Visit of Prime Minister Begin of Israel Remarks to Reporters Following a Meeting
(April 16, 1980)
THE PRESIDENT. Good morning, everybody. First of all, I would like to say that it's been a delight to have Prime Minister Begin and his team from Israel here to discuss matters of common interest between our two countries, and particularly to emphasize the issues that are being resolved to carry out all the terms of the Camp David accords. Following my meeting last week with President Sadat, those issues were identified, and the possible differences were also delineated.
I can say that this has been a very constructive and a very productive talk between myself and Prime Minister Begin. We believe that we will now have a concerted effort during this next 40 days to conclude the agreement between Israel and Egypt, with our full participation, by May the 26th. That is our goal. And the meetings will be held, at Prime Minister Begin's suggestion and with the approval of President Sadat, in Egypt and in Israel with, as I say, full participation by the United States.
So, we are delighted at the progress that has been made. We have a long way to go before final agreement. Our goal is to conclude it by May the 26th, and I think we have made good progress toward that goal.
I'd like to introduce now my good friend and a distinguished visitor, one that we honor in every way, Prime Minister Begin, representing the great nation of Israel.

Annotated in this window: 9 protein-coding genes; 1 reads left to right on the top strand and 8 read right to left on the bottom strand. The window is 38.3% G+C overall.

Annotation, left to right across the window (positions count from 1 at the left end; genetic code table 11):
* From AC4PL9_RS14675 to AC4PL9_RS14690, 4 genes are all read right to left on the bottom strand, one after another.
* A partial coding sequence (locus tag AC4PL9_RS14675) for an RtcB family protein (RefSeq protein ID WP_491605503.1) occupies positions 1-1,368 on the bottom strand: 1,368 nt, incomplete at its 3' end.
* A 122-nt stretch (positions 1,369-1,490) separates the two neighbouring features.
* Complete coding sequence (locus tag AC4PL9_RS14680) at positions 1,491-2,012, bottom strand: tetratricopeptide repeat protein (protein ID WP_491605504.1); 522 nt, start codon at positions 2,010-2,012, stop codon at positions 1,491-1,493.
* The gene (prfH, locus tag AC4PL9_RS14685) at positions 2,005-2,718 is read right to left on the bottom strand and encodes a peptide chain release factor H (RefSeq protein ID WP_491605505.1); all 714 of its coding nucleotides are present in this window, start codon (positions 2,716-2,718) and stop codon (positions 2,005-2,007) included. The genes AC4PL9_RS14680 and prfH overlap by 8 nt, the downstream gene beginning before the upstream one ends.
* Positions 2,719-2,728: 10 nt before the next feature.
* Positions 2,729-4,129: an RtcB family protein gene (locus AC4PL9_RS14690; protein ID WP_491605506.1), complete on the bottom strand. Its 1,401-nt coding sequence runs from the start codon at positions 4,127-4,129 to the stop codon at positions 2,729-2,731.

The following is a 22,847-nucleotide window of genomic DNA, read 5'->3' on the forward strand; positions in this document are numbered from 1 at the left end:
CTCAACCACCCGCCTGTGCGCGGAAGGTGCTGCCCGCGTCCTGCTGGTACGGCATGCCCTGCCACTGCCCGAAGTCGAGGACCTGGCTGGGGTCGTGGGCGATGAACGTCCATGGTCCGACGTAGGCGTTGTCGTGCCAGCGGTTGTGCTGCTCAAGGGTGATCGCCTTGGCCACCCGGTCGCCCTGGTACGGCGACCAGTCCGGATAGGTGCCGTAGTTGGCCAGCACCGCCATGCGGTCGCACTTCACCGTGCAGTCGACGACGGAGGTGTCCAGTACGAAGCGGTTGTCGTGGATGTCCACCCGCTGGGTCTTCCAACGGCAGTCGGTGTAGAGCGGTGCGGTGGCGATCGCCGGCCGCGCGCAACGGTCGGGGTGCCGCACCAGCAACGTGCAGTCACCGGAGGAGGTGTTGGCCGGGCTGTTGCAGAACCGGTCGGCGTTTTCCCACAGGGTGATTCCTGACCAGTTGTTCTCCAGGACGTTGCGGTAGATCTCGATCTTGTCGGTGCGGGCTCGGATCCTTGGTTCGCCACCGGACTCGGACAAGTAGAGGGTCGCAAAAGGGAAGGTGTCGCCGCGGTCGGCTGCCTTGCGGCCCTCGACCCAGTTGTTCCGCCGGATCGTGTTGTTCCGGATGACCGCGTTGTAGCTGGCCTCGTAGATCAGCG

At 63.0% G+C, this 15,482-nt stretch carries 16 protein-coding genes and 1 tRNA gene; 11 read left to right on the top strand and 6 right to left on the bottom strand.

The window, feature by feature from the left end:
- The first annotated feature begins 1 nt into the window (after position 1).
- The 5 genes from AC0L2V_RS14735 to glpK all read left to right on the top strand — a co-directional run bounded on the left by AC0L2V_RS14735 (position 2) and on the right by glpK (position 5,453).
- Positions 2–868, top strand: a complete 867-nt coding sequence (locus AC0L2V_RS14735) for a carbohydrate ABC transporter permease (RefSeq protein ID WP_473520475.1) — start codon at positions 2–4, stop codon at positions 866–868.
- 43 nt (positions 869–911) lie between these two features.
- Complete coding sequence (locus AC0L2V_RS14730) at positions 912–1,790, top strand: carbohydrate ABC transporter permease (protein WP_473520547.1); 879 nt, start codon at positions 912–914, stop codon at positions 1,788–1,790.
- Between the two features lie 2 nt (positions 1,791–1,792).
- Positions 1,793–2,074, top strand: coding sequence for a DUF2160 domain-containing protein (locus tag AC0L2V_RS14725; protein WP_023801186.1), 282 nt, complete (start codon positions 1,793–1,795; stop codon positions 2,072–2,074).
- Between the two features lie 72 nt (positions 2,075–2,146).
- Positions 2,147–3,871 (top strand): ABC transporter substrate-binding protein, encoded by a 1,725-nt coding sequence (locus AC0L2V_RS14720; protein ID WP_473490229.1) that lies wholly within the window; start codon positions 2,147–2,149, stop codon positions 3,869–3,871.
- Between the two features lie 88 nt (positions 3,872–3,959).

THE PRIME MINISTER. Thank you, Mr. President. I wish to express my thanks to the President for his invitation and for the time we spent together, either privately or with our colleagues and advisers in the Cabinet Room and held very serious talks. Usually in our time, when you say that the talks were conducted in friendship and frankness, people immediately say, "Oh, that proves that there were great differences of opinion between them." Therefore, I will not say those words. I will state very simply—and it is absolutely truthful-we had very good talks, thanks to the atmosphere created by the President, in the Cabinet Room, and we also held private talks, the President and myself.
I think we made real progress. And all of us concerned will do their utmost to bring about an agreement which will make possible to install the full autonomy for the Palestinian Arabs, inhabitants of Judea, Samaria, and the Gaza District, and assure Israel's security, as all of us are interested in. And therefore, we'll make a special effort in Egypt and in Israel, dividing the 40 days left until that date into two. And we shall negotiate not only intensively but daily, almost every hour, with very short intervals, and so there is a hope, indeed, that we may reach that goal. Of course, we are all human and, perhaps, if there is a necessity to continue for a while, we of course will do so gladly.
And therefore, I leave now Washington, again in a spirit of faith, and I want to again reiterate our deep friendship for the American people, the United States, for the role they play in the world. I want to express my wish that very soon the hostages come back home from Iran and rejoin their families, and that all of us men who believe in liberty stand by it and defend it successfully.
The relations between the United States and Israel are important from this point of view, and therefore we not only cherish them, we are going to develop them in the future as well.
Mr. President, my colleagues and I are very grateful to you and to your colleagues for the wonderful hospitality you extended to us during the 2 days in Washington. Thank you very much.
THE PRESIDENT. Thank you, Mr. Prime Minister. Good luck to you. Thank you so much.
Source: Public Papers of the President